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By Brady Holt
Subarus are known as stellar family cars — user-friendly, all-wheel-drive cars and crossovers that are easy to drive and well-designed to withstand a crash.
But until now, the company reserved these qualities for smaller families who could fit into its five-passenger Impreza, Crosstrek, Forester, Legacy, and Outback. It briefly offered a three-row crossover called the Tribeca, but it lacked the roominess and value that characterizes a traditional Subaru.
Now, the 2019 Subaru Ascent is a properly-sized challenger to such popular crossovers as the Ford Explorer, Honda Pilot, Chevrolet Traverse and Toyota Highlander. Priced from $32,970, the Ascent brings seating for eight, up to six USB ports and 19 cup-holders. Let there be no mistake: this is an all-function family car.
That’s not to say that the Ascent can’t also be luxurious. Like its competitors, it’s available with a dazzling array of high-end luxury features, especially if you choose the top Touring trim ($45,670). It rides smoothly and quietly, and it offers rich, yet sturdy, leather upholstery.
But based on a brief preview drive, the Ascent is purpose-built as a family-friendly box on wheels. Its turbocharged four-cylinder engine feels like it’s built to maximize fuel economy (an excellent 22 miles per gallon in mixed driving) rather than power or silky-smooth quietness. And light steering makes for easy maneuvering but doesn’t inspire you to hustle.
Inside, the Ascent offers comfortable front- and second-row seats, though the third row is tight for adults — not unusually so for an SUV, but not best-in-class. The interior is well-finished, and some clever displays include a camera that pops up to show you an approaching obstacle. The user-friendly infotainment system is compatible with Apple CarPlay and Android Auto smartphone integration.
The Ascent is plain, however, inside and out. From most angles, the exterior styling resembles that of many other Subarus, just scaled up to a larger size. Yet, although the Ascent is Subaru’s most expensive model, it’s even less decorated than cheaper models, with a big black expanse for a grille and generically-rounded taillights. Similarly, the interior looks like other Subaru models — functional and well-finished, but without design verve.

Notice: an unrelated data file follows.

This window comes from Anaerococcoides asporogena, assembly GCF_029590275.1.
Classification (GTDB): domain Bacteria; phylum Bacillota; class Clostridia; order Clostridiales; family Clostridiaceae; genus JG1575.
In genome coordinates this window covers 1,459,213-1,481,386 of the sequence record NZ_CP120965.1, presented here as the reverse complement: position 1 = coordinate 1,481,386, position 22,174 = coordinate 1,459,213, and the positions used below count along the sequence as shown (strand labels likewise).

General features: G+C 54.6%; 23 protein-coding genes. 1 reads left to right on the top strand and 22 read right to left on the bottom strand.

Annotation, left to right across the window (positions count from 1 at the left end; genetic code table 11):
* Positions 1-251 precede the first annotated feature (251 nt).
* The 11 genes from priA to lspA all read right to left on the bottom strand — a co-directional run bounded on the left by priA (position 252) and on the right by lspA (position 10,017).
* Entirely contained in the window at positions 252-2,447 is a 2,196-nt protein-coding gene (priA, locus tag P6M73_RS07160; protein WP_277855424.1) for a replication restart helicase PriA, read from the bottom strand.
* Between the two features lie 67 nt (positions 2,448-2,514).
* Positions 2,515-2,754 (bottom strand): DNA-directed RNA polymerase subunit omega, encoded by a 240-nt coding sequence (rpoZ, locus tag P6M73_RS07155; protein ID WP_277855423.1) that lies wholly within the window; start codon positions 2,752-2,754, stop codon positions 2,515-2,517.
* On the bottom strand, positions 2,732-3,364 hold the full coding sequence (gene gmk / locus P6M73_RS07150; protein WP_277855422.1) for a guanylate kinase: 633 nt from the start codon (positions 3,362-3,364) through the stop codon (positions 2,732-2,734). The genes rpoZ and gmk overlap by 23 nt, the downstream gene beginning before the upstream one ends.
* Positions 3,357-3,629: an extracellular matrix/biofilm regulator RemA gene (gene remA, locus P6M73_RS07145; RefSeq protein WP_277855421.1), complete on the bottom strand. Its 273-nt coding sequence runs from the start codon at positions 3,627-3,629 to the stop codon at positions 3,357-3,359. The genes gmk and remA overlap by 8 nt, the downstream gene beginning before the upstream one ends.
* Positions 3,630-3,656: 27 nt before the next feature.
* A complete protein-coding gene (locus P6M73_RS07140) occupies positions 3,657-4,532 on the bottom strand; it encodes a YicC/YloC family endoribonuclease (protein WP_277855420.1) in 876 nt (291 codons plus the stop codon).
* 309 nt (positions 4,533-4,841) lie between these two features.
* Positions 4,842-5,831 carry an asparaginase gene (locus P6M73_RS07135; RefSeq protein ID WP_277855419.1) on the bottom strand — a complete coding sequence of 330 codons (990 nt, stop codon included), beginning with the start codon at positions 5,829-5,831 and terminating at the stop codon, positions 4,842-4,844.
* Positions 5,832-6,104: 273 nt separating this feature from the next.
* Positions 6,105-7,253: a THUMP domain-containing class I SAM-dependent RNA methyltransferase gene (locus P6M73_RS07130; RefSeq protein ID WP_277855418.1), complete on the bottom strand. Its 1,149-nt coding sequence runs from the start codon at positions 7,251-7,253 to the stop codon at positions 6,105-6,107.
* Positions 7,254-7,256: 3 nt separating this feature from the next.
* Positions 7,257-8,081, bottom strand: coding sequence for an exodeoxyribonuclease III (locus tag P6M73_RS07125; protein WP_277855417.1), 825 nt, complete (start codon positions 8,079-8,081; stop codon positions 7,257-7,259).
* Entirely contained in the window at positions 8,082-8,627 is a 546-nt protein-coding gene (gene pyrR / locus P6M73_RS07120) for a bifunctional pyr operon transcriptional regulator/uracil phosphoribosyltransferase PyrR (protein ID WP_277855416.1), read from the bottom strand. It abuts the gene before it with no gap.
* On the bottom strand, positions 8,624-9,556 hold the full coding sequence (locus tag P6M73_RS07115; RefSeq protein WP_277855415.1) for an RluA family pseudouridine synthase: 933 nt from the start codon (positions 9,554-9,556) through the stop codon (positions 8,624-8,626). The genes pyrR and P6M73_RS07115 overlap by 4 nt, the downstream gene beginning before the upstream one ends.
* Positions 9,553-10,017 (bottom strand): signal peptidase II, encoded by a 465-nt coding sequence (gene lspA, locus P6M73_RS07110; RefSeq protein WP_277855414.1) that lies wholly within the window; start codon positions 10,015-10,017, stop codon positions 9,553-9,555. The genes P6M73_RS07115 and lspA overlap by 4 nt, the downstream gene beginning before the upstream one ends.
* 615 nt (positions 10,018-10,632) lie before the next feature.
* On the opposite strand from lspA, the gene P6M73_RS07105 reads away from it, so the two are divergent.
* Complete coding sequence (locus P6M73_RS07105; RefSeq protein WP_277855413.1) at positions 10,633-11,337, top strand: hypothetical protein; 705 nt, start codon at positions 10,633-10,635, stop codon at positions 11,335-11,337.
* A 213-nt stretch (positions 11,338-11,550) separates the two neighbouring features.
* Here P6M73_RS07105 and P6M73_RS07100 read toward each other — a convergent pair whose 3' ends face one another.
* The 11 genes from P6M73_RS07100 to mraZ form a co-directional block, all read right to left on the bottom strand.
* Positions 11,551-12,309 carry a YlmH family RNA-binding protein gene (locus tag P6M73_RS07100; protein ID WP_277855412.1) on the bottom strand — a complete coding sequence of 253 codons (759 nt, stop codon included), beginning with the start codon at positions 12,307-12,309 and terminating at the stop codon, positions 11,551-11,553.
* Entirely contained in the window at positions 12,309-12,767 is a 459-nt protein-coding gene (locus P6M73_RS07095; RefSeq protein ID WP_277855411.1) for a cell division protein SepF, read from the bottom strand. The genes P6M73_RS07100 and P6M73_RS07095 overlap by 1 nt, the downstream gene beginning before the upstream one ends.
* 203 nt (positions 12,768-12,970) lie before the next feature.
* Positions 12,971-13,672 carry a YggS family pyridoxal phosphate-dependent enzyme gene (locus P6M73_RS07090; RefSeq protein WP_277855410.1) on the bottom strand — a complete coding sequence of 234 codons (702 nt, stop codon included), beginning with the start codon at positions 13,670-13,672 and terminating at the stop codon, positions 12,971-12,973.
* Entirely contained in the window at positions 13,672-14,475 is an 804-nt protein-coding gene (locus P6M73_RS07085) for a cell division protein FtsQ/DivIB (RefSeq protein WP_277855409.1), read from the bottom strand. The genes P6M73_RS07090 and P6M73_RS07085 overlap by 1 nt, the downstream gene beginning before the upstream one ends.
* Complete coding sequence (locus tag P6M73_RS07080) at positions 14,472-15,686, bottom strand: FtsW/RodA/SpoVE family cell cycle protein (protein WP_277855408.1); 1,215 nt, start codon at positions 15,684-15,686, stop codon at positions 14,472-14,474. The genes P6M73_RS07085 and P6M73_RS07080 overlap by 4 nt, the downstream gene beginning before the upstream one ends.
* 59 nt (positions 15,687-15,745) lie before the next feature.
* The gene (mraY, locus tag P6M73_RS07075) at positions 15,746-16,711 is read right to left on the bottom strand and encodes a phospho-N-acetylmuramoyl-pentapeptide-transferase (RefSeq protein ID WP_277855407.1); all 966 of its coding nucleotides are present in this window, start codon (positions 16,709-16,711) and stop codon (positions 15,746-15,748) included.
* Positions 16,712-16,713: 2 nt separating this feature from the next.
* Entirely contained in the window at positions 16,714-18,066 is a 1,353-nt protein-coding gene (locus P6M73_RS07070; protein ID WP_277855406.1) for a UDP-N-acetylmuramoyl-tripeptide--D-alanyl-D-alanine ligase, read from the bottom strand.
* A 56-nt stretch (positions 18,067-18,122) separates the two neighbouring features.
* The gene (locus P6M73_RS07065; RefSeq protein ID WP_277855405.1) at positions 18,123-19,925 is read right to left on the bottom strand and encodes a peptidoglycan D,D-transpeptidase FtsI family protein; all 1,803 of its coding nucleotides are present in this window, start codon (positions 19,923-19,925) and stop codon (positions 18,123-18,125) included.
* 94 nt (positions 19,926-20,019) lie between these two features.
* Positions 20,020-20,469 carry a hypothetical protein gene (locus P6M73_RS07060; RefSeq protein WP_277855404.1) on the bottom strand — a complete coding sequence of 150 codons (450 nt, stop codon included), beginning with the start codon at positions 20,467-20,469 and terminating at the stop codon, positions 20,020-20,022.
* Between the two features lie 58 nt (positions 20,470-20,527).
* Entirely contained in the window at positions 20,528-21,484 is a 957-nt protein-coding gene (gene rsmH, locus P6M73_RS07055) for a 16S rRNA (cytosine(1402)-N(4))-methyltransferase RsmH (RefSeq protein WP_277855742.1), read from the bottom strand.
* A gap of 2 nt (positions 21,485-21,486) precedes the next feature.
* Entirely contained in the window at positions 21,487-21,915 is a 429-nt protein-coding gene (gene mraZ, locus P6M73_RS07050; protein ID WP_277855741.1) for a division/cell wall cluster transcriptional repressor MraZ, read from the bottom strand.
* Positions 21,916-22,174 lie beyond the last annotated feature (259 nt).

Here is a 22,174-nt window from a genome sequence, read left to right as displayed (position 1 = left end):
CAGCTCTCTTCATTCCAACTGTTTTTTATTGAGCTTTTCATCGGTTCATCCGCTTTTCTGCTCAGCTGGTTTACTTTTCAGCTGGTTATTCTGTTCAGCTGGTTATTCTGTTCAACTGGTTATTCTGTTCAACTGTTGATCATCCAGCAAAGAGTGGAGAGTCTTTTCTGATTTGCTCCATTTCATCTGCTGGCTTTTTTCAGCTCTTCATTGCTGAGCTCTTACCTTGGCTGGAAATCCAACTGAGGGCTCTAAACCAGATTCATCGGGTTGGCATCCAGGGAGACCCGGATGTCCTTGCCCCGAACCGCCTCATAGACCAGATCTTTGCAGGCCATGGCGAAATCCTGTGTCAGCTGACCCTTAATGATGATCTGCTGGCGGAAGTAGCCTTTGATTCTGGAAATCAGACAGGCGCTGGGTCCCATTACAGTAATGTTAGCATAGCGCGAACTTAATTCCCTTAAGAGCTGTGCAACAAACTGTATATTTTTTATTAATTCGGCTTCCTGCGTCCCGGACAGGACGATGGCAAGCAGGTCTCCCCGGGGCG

The Ascent’s base price is a couple of thousand dollars higher than many competitors, but it makes up its value quotient with extra-standard equipment — notably all-wheel-drive and a comprehensive suite of advanced safety features. That said, because the Ascent is still fairly new, don’t expect much discount from the sticker price for a while.
There are many reasons to want an Ascent, but don’t overlook excellent competitors that provide a similar flavor, including the newly-updated 2019 Honda Pilot.
Another brand that recently entered the full-size crossover market is Volkswagen, which debuted the Atlas as a 2018 model. The Atlas had been tested for a week last year and had been driven briefly back-to-back against the Ascent, revealing some similarities and differences between these two class standouts.
The Atlas is the one you’d pick if you want a sporty driving experience, at least by the standards of huge family cars. With its rich-sounding V6 engine and its responsive handling, the Volkswagen proved more fun to drive than the Subaru.
It’s also roomier, which isn’t what you might expect from the sportier-driving model. Though seating capacity tops out at seven rather than the Ascent’s eight, the Atlas has more usable legroom across all three rows. There’s also more cargo room: up to 97 cubic feet, compared to a still-competitive 87 cubic feet in the Ascent.
And while aesthetic tastes will vary, the Atlas is inarguably more interesting to look at than the Ascent. Volkswagen accentuates the boxy SUV shape with bold chunky rectangles, while the Subaru is more cautiously rounded off. Inside, the Atlas is cleanly European with straight, simple lines, though it’s not much more exciting than the Ascent.
However, at least based on the brief drive, the Ascent rides more smoothly. It also boasts richer upholstery and more user-friendly controls.
The Ascent also gets better gas mileage than most Atlas versions. Volkswagen offers a four-cylinder engine on the base model, with front-wheel-drive only, which is EPA-rated for an outstanding 24 mpg in mixed driving. However, every other Atlas is a 19-mpg V6.
Atlas prices start at $31,745 but can rise quickly. As the Atlas’ newness has worn off, however, you can expect VW dealers to be more willing to cut a deal.
For style and driving enjoyment in this class, the Mazda CX-9 is another can’t-miss option. It looks nothing like the Atlas; instead, it disguises its spacious cabin in the svelte look of a smaller crossover. It also boasts sprightly handling and excellent fuel economy. You won’t get the most interior space in this class, though.
Brady Holt is a member of the Washington Automotive Press Association.